uproot

verb
up·​root | \ (ˌ)əp-ˈrüt How to pronounce uproot (audio) , -ˈru̇t How to pronounce uproot (audio) \
uprooted; uprooting; uproots

Definition of uproot

transitive verb

1 : to remove as if by pulling up
2 : to pull up by the roots
3 : to displace from a country or traditional habitat

Keep scrolling for more

Other Words from uproot

uprootedness noun
uprooter noun

Choose the Right Synonym for uproot

exterminate, extirpate, eradicate, uproot mean to effect the destruction or abolition of something. exterminate implies complete and immediate extinction by killing off all individuals. exterminate cockroaches extirpate implies extinction of a race, family, species, or sometimes an idea or doctrine by destruction or removal of its means of propagation. many species have been extirpated from the area eradicate implies the driving out or elimination of something that has established itself. a campaign to eradicate illiteracy uproot implies a forcible or violent removal and stresses displacement or dislodgment rather than immediate destruction. the war uprooted thousands

Examples of uproot in a Sentence

Many trees were uprooted by the storm. Will we ever be able to uproot racial prejudice? Taking the job would mean uprooting my family.
See More
Recent Examples on the Web Residents fear the developer will uproot its cultural significance. Megan Taros, The Arizona Republic, "South Phoenix residents push back on large development in iconic South Plaza," 18 Mar. 2021 Still, inequality runs so deep in the United States that even the nearly $2 trillion in the Biden package alone won't uproot it. Paul Wiseman, Chron, "Rescue aid package may reduce inequality, but for how long?," 13 Mar. 2021 Whereas a worker would usually expect to change jobs every so many years, oftentimes having to uproot their living situation, the thinking now is that those remote workers can likely stay put the preponderance of their working days. Lance Eliot, Forbes, "Self-Driving Cars To Be Especially Welcomed In “Zoom Towns”," 12 Mar. 2021 The choice wouldn’t be easy personally, because of the potential need to uproot his/her family, or professionally, because of the daunting challenges — in particular, the issue of media rights. Jon Wilner | Bay Area News Group, oregonlive, "There are qualified internal candidates for Pac-12 commissioner, but the politics are thorny," 12 Feb. 2021 Unclear is whether the Trump corporation will uproot from New York and move to Florida. Paul Bedard, Washington Examiner, "Florida is 'new HQ of the MAGA movement'," 22 Jan. 2021 The decennial census only captures the beginning of the pandemic, which is prompting some Americans to uproot after years of record-low domestic migration. Paul Overberg, WSJ, "New Population Data Suggest Which States Will Win and Lose Seats in Congress," 22 Dec. 2020 Sunny Cheung, a 25-year-old activist now in exile who ran successfully in the primary election, said Beijing was seizing on the U.S. presidential transition to uproot what little democracy remained in the territory. David Pierson, Los Angeles Times, "Dozens of Hong Kong pro-democracy figures arrested in one of China’s biggest crackdowns," 5 Jan. 2021 According to the court filing, only Tim, John, and a third brother, Chris, were willing to uproot their families and invest in and manage out-of-state distributorships, including in New York City, upstate New York, and Wisconsin. Larry Edelman, BostonGlobe.com, "Sons sue Duxbury beer baron Jerry Sheehan, claim he tapped company funds for personal use," 3 Jan. 2021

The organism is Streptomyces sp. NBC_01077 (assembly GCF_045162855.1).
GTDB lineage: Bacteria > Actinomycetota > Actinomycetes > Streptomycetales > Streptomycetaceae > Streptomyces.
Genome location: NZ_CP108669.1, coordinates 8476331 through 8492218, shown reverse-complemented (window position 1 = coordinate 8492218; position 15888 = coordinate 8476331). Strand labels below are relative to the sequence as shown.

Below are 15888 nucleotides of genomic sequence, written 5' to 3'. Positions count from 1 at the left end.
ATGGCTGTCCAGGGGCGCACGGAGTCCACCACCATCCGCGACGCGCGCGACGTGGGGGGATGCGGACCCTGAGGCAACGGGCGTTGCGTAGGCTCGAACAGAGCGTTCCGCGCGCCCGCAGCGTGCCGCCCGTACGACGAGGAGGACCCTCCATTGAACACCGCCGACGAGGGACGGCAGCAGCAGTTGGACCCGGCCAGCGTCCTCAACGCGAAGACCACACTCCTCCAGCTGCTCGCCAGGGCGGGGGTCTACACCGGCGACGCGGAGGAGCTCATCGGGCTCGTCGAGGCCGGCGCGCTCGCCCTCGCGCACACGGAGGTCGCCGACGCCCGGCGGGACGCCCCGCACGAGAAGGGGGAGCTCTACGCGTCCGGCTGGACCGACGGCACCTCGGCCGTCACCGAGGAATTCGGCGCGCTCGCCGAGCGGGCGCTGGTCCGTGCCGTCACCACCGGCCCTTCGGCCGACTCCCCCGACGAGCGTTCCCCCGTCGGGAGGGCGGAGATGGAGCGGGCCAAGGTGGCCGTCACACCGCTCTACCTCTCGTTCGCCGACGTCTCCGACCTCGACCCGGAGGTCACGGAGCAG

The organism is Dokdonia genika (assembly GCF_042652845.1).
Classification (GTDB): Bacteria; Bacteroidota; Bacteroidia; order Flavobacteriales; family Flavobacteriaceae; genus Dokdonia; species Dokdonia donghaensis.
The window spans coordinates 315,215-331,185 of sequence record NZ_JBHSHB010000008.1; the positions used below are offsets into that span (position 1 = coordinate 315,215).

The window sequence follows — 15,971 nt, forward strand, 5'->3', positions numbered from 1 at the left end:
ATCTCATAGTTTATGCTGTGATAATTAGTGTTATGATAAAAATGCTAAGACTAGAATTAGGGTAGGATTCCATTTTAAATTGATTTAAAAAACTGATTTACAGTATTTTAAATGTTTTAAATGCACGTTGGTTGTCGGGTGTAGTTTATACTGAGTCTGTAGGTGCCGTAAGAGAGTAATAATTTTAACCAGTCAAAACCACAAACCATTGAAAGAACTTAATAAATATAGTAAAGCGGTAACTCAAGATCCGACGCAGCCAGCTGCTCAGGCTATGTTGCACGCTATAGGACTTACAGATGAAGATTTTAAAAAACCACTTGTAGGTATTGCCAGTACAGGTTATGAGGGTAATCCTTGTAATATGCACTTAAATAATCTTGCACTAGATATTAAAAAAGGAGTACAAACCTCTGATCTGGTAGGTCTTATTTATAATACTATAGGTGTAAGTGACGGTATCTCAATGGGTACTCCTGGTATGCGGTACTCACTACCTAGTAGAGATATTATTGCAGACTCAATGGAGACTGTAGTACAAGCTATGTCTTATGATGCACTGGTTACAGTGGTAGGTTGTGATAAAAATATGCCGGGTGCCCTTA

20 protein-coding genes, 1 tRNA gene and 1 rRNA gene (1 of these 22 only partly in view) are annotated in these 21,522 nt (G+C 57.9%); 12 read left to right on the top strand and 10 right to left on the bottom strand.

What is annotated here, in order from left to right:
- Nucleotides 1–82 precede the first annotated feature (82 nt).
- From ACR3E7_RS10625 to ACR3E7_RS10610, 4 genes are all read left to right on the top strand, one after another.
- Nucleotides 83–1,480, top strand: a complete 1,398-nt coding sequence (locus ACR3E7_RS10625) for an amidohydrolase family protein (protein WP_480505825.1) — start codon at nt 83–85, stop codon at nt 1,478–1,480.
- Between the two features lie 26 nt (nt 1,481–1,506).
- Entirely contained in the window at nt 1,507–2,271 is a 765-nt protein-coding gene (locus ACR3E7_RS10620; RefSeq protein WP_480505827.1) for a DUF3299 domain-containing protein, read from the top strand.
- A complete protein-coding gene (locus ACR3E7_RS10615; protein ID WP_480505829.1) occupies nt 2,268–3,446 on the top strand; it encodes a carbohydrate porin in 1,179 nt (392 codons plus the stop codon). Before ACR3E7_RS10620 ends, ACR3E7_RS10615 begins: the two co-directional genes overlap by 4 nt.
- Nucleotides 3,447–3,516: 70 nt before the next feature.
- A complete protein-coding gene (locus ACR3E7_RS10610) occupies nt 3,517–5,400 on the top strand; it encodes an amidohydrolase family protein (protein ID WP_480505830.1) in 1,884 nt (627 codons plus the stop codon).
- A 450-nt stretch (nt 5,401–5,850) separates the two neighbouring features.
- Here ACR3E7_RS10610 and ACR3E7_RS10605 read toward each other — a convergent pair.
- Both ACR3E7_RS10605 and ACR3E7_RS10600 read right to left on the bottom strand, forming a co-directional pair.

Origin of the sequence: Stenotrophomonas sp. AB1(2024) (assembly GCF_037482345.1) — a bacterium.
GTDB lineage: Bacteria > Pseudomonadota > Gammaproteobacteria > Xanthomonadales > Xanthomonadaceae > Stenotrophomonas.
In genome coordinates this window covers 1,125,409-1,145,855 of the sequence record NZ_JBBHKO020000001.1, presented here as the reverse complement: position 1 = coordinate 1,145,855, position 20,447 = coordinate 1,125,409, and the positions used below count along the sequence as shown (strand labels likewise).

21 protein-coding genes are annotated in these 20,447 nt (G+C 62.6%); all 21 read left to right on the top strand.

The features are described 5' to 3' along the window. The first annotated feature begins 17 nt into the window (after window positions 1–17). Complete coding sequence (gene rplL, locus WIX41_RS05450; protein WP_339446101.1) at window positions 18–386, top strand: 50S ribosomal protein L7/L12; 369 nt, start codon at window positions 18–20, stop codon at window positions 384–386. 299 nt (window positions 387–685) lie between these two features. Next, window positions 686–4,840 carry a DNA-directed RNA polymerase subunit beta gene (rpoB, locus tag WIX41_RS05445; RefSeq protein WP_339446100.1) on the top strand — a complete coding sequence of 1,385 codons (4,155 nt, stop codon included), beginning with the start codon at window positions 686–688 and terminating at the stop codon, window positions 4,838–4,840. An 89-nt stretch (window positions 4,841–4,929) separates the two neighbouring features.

These example sentences are selected automatically from various online news sources to reflect current usage of the word 'uproot.' Views expressed in the examples do not represent the opinion of Merriam-Webster or its editors. Send us feedback.

See More

First Known Use of uproot

circa 1620, in the meaning defined at sense 1

Keep scrolling for more

Learn More about uproot

Time Traveler for uproot

Time Traveler

The first known use of uproot was circa 1620

See more words from the same year

Statistics for uproot

Last Updated

1 Apr 2021

Cite this Entry

“Uproot.” Merriam-Webster.com Dictionary, Merriam-Webster, https://www.merriam-webster.com/dictionary/uproot. Accessed 10 Apr. 2021.

Style: MLA
MLACheck Mark Icon ChicagoCheck Mark Icon APACheck Mark Icon Merriam-WebsterCheck Mark Icon

Keep scrolling for more

More Definitions for uproot

uproot

verb

English Language Learners Definition of uproot

: to pull (a plant and its root) completely out of the ground
: to remove (something) completely
: to make (someone) leave home and move to a different place

uproot

verb
up·​root | \ ˌəp-ˈrüt How to pronounce uproot (audio) , -ˈru̇t \
uprooted; uprooting

Kids Definition of uproot

1 : to take out by or as if by pulling up by the roots Many trees were uprooted by the storm.
2 : to take, send, or force away from a country or a traditional home Taking the job would mean moving and uprooting the family.

Keep scrolling for more

Comments on uproot

What made you want to look up uproot? Please tell us where you read or heard it (including the quote, if possible).

WORD OF THE DAY

Test Your Vocabulary

The Exceptions Quiz III

  • one green toy robot amidst many red toy robots
  • Which of these words does not mean "nonsense"?
Spell It

Can you spell these 10 commonly misspelled words?

TAKE THE QUIZ
Universal Daily Crossword

A daily challenge for crossword fanatics.

TAKE THE QUIZ
Love words? Need even more definitions?

Subscribe to America's largest dictionary and get thousands more definitions and advanced search—ad free!